Fethullah Gülen’s photo
A religious cleric, currently a popular figure who frequently appears on TV, once told me a sad anecdote. He said: “We traveled to İstanbul together with my father following the 1980 coup [d’état]. My father suddenly stopped when we approached the Eminönü seaport. He was about to start crying; I looked him in the eyes to understand why he was sad. He pointed to a flyer which displayed names of people wanted by the coup administration. I was unable to understand why my father was so touched by this. Showing one of these photos, of Fethullah Gülen, he said to me: ‘I know Fethullah Gülen from my service as a mufti in İzmir; what unjust man included him on this list as if he is a terrorist?’”
Those who are not old enough to remember the Sept. 12, 1980 coup would not know about these flyers. The so-called “mujahideen” who now go after construction bids would not understand the meaning of being wanted during the period sparked by Sept. 12. Those people would not possibly know how people were placed like worthless items in trucks and how they were brutally tortured in military barracks.
Fethullah Gülen was wanted for six years since the 1980 coup. Police raided homes, the intelligence agency went after him, he never expressed any anger or complaints vis-à-vis this. Some days, we read books in homes where he stayed as a guest by using flashlights; some days, he was able to see his mother only very briefly. And then he disappeared again. There was no reason for him to surrender because there was no justice. Now his photo is once again included on the wanted persons list. And his photo is depicted next to the photos of bloody terrorists. This is even more savage and merciless than what the Sept. 12 coup makers did. The Sept. 12 coup makers did not know who Fethullah Gülen was; they were unaware of his ideas on love, tolerance and dialogue. But how about those who now do this again?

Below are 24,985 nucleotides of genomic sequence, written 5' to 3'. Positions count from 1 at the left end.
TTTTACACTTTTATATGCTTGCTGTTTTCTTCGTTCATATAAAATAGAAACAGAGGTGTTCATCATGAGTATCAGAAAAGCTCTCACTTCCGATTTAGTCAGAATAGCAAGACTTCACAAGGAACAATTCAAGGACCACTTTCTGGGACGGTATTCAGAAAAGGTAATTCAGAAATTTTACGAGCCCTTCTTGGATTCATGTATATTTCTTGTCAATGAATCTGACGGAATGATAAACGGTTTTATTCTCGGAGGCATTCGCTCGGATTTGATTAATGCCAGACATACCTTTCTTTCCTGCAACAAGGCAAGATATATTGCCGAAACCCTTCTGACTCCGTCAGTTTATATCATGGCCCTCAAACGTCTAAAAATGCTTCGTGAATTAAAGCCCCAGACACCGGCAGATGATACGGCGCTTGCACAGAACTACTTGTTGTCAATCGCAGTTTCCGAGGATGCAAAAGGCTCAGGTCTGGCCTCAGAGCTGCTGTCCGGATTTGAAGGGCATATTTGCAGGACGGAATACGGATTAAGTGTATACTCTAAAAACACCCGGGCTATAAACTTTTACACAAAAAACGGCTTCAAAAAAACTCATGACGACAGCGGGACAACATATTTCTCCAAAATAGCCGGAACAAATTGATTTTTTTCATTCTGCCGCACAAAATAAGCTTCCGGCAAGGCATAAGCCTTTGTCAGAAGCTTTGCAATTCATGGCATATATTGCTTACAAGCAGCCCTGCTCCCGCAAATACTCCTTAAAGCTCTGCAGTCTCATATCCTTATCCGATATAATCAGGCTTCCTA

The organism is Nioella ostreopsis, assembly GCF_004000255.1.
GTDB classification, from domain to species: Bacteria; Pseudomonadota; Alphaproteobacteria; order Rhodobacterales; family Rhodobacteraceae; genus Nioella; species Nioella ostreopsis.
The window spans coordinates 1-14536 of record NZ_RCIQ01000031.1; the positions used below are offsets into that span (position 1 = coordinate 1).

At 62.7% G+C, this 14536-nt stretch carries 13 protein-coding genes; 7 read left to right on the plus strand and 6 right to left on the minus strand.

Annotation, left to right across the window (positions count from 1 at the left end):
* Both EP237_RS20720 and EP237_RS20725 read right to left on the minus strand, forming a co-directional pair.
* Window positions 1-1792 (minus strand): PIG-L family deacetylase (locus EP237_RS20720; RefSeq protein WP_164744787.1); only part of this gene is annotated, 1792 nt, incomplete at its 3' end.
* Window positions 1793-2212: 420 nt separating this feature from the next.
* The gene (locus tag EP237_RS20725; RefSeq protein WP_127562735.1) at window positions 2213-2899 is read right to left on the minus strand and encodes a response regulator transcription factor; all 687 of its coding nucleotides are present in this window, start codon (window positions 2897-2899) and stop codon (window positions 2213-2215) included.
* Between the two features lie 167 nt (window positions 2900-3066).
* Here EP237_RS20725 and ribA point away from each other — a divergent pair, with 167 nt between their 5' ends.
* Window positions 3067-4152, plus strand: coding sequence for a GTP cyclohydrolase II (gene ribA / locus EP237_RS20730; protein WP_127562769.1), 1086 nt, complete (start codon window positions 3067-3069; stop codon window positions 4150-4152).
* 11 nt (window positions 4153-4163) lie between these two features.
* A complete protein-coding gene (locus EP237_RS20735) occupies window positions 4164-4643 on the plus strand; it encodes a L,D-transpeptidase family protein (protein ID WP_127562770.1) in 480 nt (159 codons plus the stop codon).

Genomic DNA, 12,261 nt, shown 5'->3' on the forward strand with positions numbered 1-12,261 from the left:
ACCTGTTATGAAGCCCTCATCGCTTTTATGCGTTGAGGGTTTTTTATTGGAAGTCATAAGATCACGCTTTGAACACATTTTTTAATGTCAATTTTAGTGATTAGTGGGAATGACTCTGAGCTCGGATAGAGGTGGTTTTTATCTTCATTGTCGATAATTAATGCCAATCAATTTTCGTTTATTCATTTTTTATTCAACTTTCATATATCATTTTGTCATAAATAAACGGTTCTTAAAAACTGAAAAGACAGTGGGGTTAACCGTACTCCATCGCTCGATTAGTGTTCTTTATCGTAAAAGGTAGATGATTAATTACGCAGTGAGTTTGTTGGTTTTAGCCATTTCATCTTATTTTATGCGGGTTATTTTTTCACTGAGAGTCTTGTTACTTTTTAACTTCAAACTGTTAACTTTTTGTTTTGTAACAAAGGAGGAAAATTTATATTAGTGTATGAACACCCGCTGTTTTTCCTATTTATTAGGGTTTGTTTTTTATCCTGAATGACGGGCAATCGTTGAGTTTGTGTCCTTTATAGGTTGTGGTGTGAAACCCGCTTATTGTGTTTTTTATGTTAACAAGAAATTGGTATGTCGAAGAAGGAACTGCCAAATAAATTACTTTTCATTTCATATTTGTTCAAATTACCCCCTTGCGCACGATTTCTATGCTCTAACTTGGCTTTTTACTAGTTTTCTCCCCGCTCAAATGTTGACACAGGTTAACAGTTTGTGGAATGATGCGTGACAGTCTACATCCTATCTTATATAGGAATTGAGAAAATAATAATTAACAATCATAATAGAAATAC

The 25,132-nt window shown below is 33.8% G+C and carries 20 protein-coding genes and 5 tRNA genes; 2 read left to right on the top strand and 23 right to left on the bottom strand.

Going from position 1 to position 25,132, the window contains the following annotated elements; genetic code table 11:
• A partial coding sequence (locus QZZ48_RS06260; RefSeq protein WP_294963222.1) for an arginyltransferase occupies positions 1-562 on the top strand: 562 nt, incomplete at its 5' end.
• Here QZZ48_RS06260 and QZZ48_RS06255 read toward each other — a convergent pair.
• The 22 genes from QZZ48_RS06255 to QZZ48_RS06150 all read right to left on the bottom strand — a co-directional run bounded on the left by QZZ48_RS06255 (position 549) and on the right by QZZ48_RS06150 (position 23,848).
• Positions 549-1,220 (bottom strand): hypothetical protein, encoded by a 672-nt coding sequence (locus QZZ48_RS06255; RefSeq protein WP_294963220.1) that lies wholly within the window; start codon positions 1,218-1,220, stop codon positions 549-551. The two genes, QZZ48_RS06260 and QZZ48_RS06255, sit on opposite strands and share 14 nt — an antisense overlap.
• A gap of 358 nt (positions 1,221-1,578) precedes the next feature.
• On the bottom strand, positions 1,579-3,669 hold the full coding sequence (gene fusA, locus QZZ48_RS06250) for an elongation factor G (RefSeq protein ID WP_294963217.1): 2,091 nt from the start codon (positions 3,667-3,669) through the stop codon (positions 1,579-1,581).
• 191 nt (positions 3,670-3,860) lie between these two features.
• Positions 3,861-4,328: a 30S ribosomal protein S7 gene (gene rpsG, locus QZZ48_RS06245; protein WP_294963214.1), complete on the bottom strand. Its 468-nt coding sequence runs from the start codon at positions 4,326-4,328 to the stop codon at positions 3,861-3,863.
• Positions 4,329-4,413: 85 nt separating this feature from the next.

They call all those who do not join them as terrorists. They declare innocent people terrorists just because they do not endorse their policies. They suppose that innocent people would be regarded terrorists if they argue in their papers and magazines, and on their TV stations, that they are indeed terrorists.
I took a look at one of the reports by a pro-government paper. I felt ashamed on behalf of the person who prepared that report. He will not be able to look at the face of his children in the future. And they will be unable to explain the conversation we had with Fethullah Gülen. The editors-in-chief who prepared reports accusing Fethullah Gülen of terrorism once attempted to show a tribute to Fethullah Gülen who, however, responded modestly. I will someday tell you about this story. And I will tell them to publish the photos they took with Fethullah Gülen; they should publish them so that the public can see their hypocrisy. I also have something to tell the informants: Well, it is always possible for a person to fail to preserve the same standards at all times, but it is really surprising to see them significantly lower their standards.
How about the members of the judiciary?
There is a mechanism in the judicial system. If you are to implicate a person, you should put your political orientation aside and not seek revenge for the political figures you support. You stay focused on the file at hand, the concrete evidence in the file and the appeals by the defense; in the end, you make your decision based on an objective reading of the evidence and your conscience. Then the legal process takes over: indictment, defense, hearing, appeal and even sometimes international courts.
If a member of the judiciary, without exhausting all of these stages, calls a person or a group a terrorist, then he has to take off his robe and seek political office.
It is a twist of fate to see that the mindset that led to the inclusion of Fethullah Gülen’s photo on the list of terrorists in the Sept. 12 coup process has been revived and taken the souls of the pro-government circles hostage. We are seeing the resurrection of the coup-making attitude 35 years later. Who should be ashamed of this? The person whose photo was included on the list of the terrorists drafted by the coup makers, or those who published the photo of a renowned Islamic scholar next to the leader of the Kurdistan Workers’ Party (PKK)?
History will not forgive the persecutors and will remember the scholars.
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